Sibling filmmakers are so hot these days it makes you wonder if some might even be faking kinship to further their careers. We all know about the Coen Brothers and The Matrix's Wachowski Brothers, of course, but what about those dubiously dubbed Pangs — Oxide and Danny — directors of the recent crossover horror hit The Eye? Then there's Mark and David Polish, the writing/directing team behind Northfork, who've received considerable attention due to the fact that they're not just siblings, but identical twin siblings. If the trend continues apace, expect a major blockbuster directed by co-enjoined auteurs by 2006. In any event, the two best films opening this week were both directed by fraternal filmmakers, although that's about all these particular movies have in common. The Ladykillers is the latest oddball odyssey from those crazy Coen kids, while The Son (Le Fils) is a European art film as austere and uncompromising as they come. The writer-directors of The Son are a pair of Belgian brothers named Luc and Jean-Pierre Dardenne, and their film might just be something of a small masterpiece.
The Brothers Dardenne have already made quite a name for themselves with two previous films, Rosetta and La Promesse (The Promise)), microscopically focused examinations that found unexpected grace notes in characters hovering on the fringes of society. The Son is an even more finely tuned and unflinching account of the extraordinary within the ordinary, the subject this time being a nondescript, middle-age carpenter working in a rehab center for wayward kids.
The carpenter's name is Olivier (Dardennes' regular Olivier Gourmet), and the film turns on his mysterious obsession with one of the young boys at the center. Little is said and not much happens in the film, at least in the sense of plot points to be ticked off in a synopsis like this, and yet the movie manages to create drama and even suspense out of the slightest of materials. Almost everything of importance in The Son is unspoken or implied, and the film becomes all the more potent for it.
It's eventually revealed that Olivier's relationship with the boy, Francis (Morgan Marinne), is linked to a tragedy that continues to cast a shadow over several of the film's characters. It's probably not fair to give away the exact nature of that tragedy, but the film is relentless in detailing its consequences — the anger, guilt, confusion, and how Olivier finds himself both drawn to and repulsed by the youngster. (If anything, his obsession seems to spring from an unspoken fear that contact with the boy will confirm the truth of their shared tragedy, making the event real.) And so Olivier moves through the film, sometimes gingerly and sometimes like a bull in a china shop, apparently as unsure as we are of what he's going to do next.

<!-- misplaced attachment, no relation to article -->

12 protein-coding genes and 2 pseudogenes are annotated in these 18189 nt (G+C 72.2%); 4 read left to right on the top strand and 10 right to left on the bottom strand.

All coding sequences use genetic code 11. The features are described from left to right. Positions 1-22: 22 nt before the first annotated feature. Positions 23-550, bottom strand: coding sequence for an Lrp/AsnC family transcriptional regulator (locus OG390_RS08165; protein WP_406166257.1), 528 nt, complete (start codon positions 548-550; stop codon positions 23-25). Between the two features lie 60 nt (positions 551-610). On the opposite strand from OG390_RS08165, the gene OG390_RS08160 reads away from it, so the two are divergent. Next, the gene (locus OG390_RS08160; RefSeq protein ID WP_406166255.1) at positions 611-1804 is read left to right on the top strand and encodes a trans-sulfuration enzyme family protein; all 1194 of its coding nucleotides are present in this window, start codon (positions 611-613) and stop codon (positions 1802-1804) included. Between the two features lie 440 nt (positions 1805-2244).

As in all of their films, the Dardenne Brothers scrutinize their characters and their characters' unglamorous worlds with a rigorous energy and unblinking honesty. The takes are long and often seem to unfold in real time, editing is minimal, music is nonexistent, and the intense but unfussy camerawork is hand-held and strictly fly-on-the-wall. The camera is generally perched just behind Olivier's shoulder, or positioned just a few inches from the nape of his neck, giving us a sense of almost being inside the man's skin. Needless to say, it's a style (some might say anti-style) that's more than a little disorienting at first. Soon, however, we begin to feel as if we're making the journey together with this character, seeing the world roughly as he sees it.